tl;dr - I think
criterion-plot could be useful to the broader ecosystem if somebody wanted to maintain it, but I don’t. If you do, please continue reading.
When I took over maintenance of Criterion.rs I marked
criterion-plot as a “private implementation detail” because I didn’t want to commit to defining and maintaining a widely-used plotting crate as well as a benchmarking crate. I hoped that a pure-Rust plot-rendering crate would appear and then I could drop
criterion-plot and use that instead and save myself the maintenance effort.
Two years later, that hasn’t happened. Rust still has no widely-used plot-rendering crate, pure-Rust or otherwise. I think that
criterion-plot could be that crate, but I still don’t want to maintain it. Indeed, some folks have used it for that already, despite my dire warnings about API instability.
For that reason, I’d like to invite interested people or teams to fork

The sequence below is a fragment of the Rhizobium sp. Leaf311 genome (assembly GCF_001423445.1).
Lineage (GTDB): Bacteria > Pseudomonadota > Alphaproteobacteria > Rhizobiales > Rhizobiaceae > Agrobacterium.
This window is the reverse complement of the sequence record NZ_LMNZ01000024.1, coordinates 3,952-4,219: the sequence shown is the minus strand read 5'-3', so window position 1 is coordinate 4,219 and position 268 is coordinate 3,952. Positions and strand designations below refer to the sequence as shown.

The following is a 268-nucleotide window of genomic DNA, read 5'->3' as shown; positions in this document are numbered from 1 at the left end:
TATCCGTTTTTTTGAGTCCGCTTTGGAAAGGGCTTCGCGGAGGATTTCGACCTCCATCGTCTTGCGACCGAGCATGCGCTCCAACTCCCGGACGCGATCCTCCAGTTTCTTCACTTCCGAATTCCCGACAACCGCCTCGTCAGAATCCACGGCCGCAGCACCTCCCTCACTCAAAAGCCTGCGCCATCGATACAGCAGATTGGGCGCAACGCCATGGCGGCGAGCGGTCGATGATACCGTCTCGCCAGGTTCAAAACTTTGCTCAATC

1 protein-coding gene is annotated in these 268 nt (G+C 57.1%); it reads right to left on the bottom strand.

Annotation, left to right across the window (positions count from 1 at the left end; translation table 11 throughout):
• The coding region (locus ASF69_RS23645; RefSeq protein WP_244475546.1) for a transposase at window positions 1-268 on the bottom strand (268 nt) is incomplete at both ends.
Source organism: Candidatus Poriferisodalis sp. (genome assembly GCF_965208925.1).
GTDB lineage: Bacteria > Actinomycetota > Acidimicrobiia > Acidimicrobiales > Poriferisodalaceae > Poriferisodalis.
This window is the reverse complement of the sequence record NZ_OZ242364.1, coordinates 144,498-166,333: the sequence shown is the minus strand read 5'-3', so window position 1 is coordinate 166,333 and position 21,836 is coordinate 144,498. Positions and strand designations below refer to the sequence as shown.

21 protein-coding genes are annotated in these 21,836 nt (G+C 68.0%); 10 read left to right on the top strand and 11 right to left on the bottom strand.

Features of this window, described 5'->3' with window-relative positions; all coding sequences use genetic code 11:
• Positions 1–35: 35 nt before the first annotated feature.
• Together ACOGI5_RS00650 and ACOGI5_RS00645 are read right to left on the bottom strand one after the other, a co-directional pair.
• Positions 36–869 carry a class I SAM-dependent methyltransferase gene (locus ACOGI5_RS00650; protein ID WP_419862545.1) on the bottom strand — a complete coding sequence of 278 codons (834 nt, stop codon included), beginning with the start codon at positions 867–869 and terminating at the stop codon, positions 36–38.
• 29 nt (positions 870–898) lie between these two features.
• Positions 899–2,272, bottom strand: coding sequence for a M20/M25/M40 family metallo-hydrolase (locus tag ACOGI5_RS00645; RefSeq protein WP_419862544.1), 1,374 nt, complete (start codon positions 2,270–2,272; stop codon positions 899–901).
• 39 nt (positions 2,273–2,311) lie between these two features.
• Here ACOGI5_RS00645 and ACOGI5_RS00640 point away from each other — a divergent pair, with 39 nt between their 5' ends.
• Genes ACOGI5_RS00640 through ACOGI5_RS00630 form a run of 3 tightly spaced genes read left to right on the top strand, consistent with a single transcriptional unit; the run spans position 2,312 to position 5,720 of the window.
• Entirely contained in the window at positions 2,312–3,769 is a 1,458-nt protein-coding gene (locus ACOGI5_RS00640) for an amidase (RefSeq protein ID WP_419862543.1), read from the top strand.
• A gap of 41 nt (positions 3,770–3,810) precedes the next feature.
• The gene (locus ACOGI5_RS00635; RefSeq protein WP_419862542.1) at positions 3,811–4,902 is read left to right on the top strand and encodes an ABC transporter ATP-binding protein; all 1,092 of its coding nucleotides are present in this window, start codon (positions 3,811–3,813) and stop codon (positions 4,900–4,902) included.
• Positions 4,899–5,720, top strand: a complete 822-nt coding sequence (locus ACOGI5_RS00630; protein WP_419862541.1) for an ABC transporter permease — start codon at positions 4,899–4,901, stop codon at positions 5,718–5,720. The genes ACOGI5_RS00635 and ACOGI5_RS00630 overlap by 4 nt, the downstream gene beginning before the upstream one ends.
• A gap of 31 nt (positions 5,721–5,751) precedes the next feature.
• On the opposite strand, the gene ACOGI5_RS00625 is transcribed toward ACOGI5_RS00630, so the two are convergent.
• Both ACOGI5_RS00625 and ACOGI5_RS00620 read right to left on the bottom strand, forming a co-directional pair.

criterion-plot and create a new, actively-maintained and supported crate based on it.
The reason for forking the crate rather than transferring ownership of the existing Crates.io name is mostly just to avoid risk. This way, I can wait and see how the successor crate(s) develop and if community-consensus forms before I switch Criterion.rs over to using it. It also means I can avoid an event-stream incident without actually having to vet the new owner(s).
For those who are unaware,
criterion-plot is a crate that provides a rather nice (if somewhat verbose) interface for describing plots (eg. line charts, bar graphs, and so on), generating a
gnuplot script and shelling out to
gnuplot to turn the script into an image. It’s used to generate all of the plots in Criterion.rs’ HTML reports.